Health chickens coming home to roost as Dunedin loses right to train doctors

News today that Dunedin Hospital has lost orthopaedic training accreditation is a major blow and proves the Government’s prevarication is having devastating consequences, Labour’s Health spokesperson Annette King says.

“Losing orthopaedic advanced training is serious. There is a knock on effect. The hospital can no longer train students in this specialty and will struggle to attract the kind of experienced and talented surgeons to the hospital that it has in the past.

“This is a huge setback for the South and for New Zealand. It follows the loss of ICU training accreditation at the hospital.

“Dunedin hospital serves a huge geographic area and trains a good proportion of New Zealand’s health workforce.

“Students studying medicine or nursing should be concerned. Their quality of their education is at risk. Students should be preparing themselves in first-world facilities, not training for a shift to the third.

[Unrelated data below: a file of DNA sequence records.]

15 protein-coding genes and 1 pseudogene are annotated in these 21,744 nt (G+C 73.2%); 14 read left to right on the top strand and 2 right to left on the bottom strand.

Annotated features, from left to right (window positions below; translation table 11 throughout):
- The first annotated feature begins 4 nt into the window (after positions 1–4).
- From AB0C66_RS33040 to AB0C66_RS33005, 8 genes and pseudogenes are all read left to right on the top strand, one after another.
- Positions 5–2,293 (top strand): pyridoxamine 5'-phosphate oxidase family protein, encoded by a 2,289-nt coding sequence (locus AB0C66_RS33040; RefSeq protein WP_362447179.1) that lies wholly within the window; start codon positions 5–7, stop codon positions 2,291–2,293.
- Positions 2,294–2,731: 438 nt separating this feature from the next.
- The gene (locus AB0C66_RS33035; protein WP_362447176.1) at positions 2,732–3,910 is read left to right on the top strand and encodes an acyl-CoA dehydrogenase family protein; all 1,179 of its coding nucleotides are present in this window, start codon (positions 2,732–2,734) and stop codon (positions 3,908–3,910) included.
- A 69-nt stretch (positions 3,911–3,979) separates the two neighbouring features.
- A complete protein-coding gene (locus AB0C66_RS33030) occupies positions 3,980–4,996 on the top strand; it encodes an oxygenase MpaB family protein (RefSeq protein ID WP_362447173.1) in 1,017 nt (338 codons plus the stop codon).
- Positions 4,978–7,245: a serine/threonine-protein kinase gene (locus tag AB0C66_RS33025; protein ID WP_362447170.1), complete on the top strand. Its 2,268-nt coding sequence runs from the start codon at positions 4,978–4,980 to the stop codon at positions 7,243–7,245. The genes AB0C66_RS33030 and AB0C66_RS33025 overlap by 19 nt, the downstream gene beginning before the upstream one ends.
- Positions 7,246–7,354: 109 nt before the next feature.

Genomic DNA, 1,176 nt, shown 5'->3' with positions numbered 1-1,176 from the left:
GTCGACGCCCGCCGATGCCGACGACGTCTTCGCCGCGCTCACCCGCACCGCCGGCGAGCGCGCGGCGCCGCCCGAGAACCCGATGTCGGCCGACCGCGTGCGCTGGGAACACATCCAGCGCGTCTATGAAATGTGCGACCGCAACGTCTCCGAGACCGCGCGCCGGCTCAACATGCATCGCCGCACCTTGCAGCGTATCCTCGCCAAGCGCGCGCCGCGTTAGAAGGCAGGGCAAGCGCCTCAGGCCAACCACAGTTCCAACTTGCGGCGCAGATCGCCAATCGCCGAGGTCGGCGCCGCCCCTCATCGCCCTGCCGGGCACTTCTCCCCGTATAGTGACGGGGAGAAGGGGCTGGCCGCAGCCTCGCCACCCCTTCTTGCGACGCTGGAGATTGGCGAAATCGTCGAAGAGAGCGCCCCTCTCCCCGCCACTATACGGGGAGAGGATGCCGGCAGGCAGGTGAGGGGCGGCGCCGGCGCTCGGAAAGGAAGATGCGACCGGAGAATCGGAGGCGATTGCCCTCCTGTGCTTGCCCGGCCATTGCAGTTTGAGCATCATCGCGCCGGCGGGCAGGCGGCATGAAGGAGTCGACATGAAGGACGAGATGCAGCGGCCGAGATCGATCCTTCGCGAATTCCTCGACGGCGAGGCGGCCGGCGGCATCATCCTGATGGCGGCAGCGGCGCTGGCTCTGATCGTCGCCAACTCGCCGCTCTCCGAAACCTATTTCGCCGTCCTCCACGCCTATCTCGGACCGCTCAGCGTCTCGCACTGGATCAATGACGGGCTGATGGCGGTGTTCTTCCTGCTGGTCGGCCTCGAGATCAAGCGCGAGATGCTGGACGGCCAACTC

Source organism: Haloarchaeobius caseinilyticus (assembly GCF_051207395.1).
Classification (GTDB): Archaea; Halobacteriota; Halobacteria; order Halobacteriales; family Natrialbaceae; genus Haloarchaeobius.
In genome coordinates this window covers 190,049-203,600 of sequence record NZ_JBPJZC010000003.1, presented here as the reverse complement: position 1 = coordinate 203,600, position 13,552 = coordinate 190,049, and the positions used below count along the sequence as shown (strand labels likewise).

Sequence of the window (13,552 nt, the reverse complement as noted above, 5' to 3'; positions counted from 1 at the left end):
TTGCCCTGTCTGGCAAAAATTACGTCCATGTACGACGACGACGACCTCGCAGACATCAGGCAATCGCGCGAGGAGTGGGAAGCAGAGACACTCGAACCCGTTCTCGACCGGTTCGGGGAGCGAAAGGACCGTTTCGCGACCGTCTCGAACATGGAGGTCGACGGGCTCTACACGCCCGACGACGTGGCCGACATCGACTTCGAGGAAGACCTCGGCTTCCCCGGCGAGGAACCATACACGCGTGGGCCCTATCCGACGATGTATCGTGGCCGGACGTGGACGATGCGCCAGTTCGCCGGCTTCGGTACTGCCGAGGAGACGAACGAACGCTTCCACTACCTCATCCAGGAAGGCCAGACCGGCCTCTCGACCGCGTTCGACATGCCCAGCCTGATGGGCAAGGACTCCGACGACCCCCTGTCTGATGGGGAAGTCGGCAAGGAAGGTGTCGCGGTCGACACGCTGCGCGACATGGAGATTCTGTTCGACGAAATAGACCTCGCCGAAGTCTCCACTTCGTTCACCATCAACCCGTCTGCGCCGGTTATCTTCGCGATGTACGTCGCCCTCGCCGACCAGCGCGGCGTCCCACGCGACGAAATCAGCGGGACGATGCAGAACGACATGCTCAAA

“Because of substandard buildings, Dunedin Hospital lost its status as an Australasian intensive-care training hospital in November last year. The Government has been sitting on its hands, and all the while the dominoes have been falling.

“ICU accreditation loss will affect registrar training programmes that include an ICU component such as ED and Anaesthetics.  Removal of orthopaedic accreditation will flow through to impact basic surgical training runs.

“Dunedin hospital’s woes are well canvassed. Operating theatres leak. Surgery gets postponed after major downpours. The main clinical services building contains asbestos.

“Just maintaining existing buildings already past their use-by date is expected to cost tens of millions in the next few years.

“Dunedin is the last major metropolitan centre in New Zealand not to have a hospital upgrade. If that doesn’t happen soon, further loss of accreditation will result,” Annette King says.

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